Fujifilm X-H1 Specifications

Price

MSRP $1899 (body only)

Body type

Body type SLR-style mirrorless
Body material Magnesium alloy

Sensor

Max resolution 6000 x 4000
Image ratio w:h 1:1, 3:2, 16:9
Effective pixels 24 megapixels
Sensor size APS-C (23.5 x 15.6 mm)
Sensor type CMOS
Processor X-Processor Pro
Color space sRGB, Adobe RGB
Color filter array X-Trans

Image

ISO Auto, 200-12800 (expands to 100-51200)
Boosted ISO (minimum) 100
Boosted ISO (maximum) 51200
White balance presets 7
Custom white balance Yes (3 slots)
Image stabilization Sensor-shift
CIPA image stabilization rating stop(s)
Uncompressed format RAW
JPEG quality levels Fine, normal
File format
  • JPEG (Exif v2.3)
  • Raw (Fujifilm RAF, 14-bit)

Optics & Focus

Autofocus
  • Contrast Detect (sensor)
  • Phase Detect
  • Multi-area
  • Center
  • Selective single-point
  • Tracking
  • Single
  • Continuous
  • Touch
  • Face Detection
  • Live View
Autofocus assist lamp Yes
Manual focus Yes
Number of focus points 325
Lens mount Fujifilm X
Focal length multiplier 1.5×

Screen / viewfinder

Articulated LCD Tilting
Screen size 3
Screen dots 1,040,000
Touch screen Yes
Screen type TFT LCD
Live view Yes
Viewfinder type Electronic
Viewfinder coverage 100%
Viewfinder magnification 1.13× (0.75× 35mm equiv.)
Viewfinder resolution 3,690,000

Photography features

Minimum shutter speed 30 sec
Maximum shutter speed 1/8000 sec
Maximum shutter speed (electronic) 1/32000 sec
Exposure modes
  • Program
  • Shutter priority
  • Aperture priority
  • Manual
Built-in flash No (Small external flash included)
External flash Yes
Flash modes Auto, standard, slow sync, manual, commander
Flash X sync speed 1/250 sec
Drive modes
  • Panorama
  • Advanced
  • Single shot
  • Continuous L/M/H
  • Bracket
  • Video
Continuous drive 14.0 fps
Self-timer Yes (2 or 10 secs)
Metering modes
  • Multi
  • Center-weighted
  • Average
  • Spot
Exposure compensation ±5 (at 1/3 EV steps)
AE Bracketing ±3 (3 frames at 1/3 EV, 1/2 EV, 2/3 EV, 1 EV, 2 EV steps)
WB Bracketing Yes

Videography features

Format MPEG-4, H.264
Modes
  • 4096 x 2160 @ 24p / 200 Mbps, MOV, H.264, Linear PCM
  • 3840 x 2160 @ 30p / 200 Mbps, MOV, H.264, Linear PCM
  • 3840 x 2160 @ 25p / 200 Mbps, MOV, H.264, Linear PCM
  • 3840 x 2160 @ 24p / 200 Mbps, MOV, H.264, Linear PCM
  • 3840 x 2160 @ 23.98p / 200 Mbps, MOV, H.264, Linear PCM
  • 1920 x 1080 @ 60p / 100 Mbps, MOV, H.264, Linear PCM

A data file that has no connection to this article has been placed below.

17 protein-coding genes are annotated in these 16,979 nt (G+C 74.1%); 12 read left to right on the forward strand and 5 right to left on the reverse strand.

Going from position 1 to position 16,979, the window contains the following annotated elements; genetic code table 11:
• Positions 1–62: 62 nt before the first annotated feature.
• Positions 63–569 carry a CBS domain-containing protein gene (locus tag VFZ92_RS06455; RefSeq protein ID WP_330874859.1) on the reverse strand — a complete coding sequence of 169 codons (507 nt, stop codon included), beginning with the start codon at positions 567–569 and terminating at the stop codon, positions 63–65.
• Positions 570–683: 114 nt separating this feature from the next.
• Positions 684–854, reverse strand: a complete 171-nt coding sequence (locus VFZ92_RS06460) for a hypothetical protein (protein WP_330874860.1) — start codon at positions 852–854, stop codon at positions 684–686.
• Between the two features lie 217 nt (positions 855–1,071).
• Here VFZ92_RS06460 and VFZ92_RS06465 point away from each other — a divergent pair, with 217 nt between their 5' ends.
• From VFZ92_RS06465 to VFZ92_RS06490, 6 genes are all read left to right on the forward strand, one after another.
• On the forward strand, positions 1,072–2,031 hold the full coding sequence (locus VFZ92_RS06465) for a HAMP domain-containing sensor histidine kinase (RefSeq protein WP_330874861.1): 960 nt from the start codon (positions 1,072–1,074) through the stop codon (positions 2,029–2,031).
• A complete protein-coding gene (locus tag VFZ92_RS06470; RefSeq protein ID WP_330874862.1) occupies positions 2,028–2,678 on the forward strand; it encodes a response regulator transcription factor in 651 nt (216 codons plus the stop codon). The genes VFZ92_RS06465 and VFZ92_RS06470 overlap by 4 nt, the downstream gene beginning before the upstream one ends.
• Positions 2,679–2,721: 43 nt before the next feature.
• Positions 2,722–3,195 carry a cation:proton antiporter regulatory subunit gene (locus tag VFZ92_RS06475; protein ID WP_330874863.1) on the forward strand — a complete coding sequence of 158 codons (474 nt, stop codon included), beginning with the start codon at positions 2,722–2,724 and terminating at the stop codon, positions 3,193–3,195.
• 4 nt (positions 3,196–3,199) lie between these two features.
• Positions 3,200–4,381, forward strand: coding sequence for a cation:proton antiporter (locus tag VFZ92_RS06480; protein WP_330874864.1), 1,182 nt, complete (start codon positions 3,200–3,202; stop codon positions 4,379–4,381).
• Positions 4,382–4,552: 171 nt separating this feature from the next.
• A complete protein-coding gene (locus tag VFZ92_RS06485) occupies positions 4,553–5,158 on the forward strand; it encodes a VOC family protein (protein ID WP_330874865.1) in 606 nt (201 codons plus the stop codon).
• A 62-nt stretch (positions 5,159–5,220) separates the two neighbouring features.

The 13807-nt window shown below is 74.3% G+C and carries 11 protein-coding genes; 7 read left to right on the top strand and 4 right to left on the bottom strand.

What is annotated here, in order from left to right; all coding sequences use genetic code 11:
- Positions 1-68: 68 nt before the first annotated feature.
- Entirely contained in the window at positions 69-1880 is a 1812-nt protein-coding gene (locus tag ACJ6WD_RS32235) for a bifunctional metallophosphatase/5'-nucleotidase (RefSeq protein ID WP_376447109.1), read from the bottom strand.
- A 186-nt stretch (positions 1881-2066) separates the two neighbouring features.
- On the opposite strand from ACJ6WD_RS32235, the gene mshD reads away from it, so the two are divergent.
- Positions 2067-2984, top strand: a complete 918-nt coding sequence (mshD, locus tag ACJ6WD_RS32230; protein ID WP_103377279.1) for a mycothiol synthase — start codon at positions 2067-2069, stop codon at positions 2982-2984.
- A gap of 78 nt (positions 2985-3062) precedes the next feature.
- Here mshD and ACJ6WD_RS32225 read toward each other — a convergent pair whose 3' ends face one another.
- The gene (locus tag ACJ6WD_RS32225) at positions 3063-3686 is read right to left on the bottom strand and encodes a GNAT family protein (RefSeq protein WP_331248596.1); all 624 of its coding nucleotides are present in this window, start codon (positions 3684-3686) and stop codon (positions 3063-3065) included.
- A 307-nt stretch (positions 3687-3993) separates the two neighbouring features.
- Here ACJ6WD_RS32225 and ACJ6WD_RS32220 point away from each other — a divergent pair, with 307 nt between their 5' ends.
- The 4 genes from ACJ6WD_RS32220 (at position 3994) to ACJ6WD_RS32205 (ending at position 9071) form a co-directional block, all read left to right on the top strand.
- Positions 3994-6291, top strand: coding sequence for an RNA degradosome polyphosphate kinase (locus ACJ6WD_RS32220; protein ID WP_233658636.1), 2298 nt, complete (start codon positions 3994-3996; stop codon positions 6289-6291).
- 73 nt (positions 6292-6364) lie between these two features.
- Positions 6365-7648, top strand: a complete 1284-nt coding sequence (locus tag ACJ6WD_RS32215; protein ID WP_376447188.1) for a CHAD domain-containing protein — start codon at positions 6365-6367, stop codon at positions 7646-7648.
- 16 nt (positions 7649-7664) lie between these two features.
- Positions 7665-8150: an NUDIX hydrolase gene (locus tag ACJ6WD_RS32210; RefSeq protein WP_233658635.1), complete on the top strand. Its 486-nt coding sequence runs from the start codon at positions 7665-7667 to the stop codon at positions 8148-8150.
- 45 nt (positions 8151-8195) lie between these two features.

• 1920 x 1080 @ 50p / 100 Mbps, MOV, H.264, Linear PCM
  • 1920 x 1080 @ 30p / 100 Mbps, MOV, H.264, Linear PCM
  • 1920 x 1080 @ 25p / 100 Mbps, MOV, H.264, Linear PCM
  • 1920 x 1080 @ 24p / 100 Mbps, MOV, H.264, Linear PCM
  • 1920 x 1080 @ 23.98p / 100 Mbps, MOV, H.264, Linear PCM
Microphone Stereo
Speaker Mono

Storage

Storage types Dual SD/SDHC/SDXC (UHS-II compatible)

Connectivity

USB USB 3.0 (5 GBit/sec)
USB charging Yes
HDMI Yes (micro-HDMI)
Microphone port Yes
Headphone port No
Wireless Built-In
Wireless notes 802.11b/g/n + Bluetooth 4.0
Remote control Yes (via smartphone or wired remote)

Physical

Environmentally sealed Yes
Battery Battery Pack
Battery description NP-W126S lithium-ion battery & charger
Battery Life (CIPA) 310
Weight (inc. batteries) 673 g (1.48 lb / 23.74 oz)
Dimensions 140 x 97 x 86 mm (5.51 x 3.82 x 3.39)

Other features

Orientation sensor Yes
Timelapse recording Yes
GPS None

When shooting RAW, dynamic range preserves details from shadows and highlights very well though less so at higher ISOs. Technically the X-H1 is Fujifilm’s best X-series camera yet, thanks to the new tough body, improved video, in-body stabilization and a stellar viewfinder. To build that though Fuji film had to give up a few things its fans like. Namely, the sleek size and street photography appeal. At the same time by adding Pro-features and better video and charging $1,900, Fujifilm is putting the X-H1 up against some formidable cameras, like the Sony a7 III and Panasonic GH5, and it falls short in some areas next to those models.

In short, the Fujifilm X-H1 might be too expensive and large for its loyal base and not quite up to snuff for other buyers. So I like it but it’s not clear exactly who it’s for.